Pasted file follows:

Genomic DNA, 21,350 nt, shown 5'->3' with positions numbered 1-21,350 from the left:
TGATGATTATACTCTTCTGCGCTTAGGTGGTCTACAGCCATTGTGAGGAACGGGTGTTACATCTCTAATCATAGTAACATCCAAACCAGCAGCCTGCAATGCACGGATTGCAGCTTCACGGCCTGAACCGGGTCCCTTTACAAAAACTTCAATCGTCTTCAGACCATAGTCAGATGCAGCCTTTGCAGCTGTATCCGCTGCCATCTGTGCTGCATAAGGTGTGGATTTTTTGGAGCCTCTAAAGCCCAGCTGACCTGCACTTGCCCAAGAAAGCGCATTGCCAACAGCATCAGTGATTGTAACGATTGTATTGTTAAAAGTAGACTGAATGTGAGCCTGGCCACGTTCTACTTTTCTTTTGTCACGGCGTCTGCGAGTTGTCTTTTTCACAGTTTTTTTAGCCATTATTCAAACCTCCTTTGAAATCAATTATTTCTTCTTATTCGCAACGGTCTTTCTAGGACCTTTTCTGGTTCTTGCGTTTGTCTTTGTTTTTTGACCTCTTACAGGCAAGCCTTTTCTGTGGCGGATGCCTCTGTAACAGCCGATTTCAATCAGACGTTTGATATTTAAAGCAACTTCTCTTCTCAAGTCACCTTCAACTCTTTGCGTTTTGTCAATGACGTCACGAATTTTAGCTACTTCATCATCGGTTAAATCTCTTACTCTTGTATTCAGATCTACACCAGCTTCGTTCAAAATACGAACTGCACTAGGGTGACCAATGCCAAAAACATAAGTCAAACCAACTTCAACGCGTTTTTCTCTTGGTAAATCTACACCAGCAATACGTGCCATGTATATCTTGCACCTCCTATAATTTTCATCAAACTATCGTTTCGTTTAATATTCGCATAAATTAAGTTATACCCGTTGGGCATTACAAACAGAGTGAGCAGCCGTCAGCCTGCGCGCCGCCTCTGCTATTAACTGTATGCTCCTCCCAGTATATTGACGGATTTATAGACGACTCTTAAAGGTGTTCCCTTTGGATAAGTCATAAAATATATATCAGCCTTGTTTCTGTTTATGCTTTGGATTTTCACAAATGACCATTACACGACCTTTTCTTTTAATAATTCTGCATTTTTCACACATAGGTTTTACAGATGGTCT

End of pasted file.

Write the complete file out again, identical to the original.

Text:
Genomic DNA, 21,350 nt, shown 5'->3' with positions numbered 1-21,350 from the left:
TGATGATTATACTCTTCTGCGCTTAGGTGGTCTACAGCCATTGTGAGGAACGGGTGTTACATCTCTAATCATAGTAACATCCAAACCAGCAGCCTGCAATGCACGGATTGCAGCTTCACGGCCTGAACCGGGTCCCTTTACAAAAACTTCAATCGTCTTCAGACCATAGTCAGATGCAGCCTTTGCAGCTGTATCCGCTGCCATCTGTGCTGCATAAGGTGTGGATTTTTTGGAGCCTCTAAAGCCCAGCTGACCTGCACTTGCCCAAGAAAGCGCATTGCCAACAGCATCAGTGATTGTAACGATTGTATTGTTAAAAGTAGACTGAATGTGAGCCTGGCCACGTTCTACTTTTCTTTTGTCACGGCGTCTGCGAGTTGTCTTTTTCACAGTTTTTTTAGCCATTATTCAAACCTCCTTTGAAATCAATTATTTCTTCTTATTCGCAACGGTCTTTCTAGGACCTTTTCTGGTTCTTGCGTTTGTCTTTGTTTTTTGACCTCTTACAGGCAAGCCTTTTCTGTGGCGGATGCCTCTGTAACAGCCGATTTCAATCAGACGTTTGATATTTAAAGCAACTTCTCTTCTCAAGTCACCTTCAACTCTTTGCGTTTTGTCAATGACGTCACGAATTTTAGCTACTTCATCATCGGTTAAATCTCTTACTCTTGTATTCAGATCTACACCAGCTTCGTTCAAAATACGAACTGCACTAGGGTGACCAATGCCAAAAACATAAGTCAAACCAACTTCAACGCGTTTTTCTCTTGGTAAATCTACACCAGCAATACGTGCCATGTATATCTTGCACCTCCTATAATTTTCATCAAACTATCGTTTCGTTTAATATTCGCATAAATTAAGTTATACCCGTTGGGCATTACAAACAGAGTGAGCAGCCGTCAGCCTGCGCGCCGCCTCTGCTATTAACTGTATGCTCCTCCCAGTATATTGACGGATTTATAGACGACTCTTAAAGGTGTTCCCTTTGGATAAGTCATAAAATATATATCAGCCTTGTTTCTGTTTATGCTTTGGATTTTCACAAATGACCATTACACGACCTTTTCTTTTAATAATTCTGCATTTTTCACACATAGGTTTTACAGATGGTCT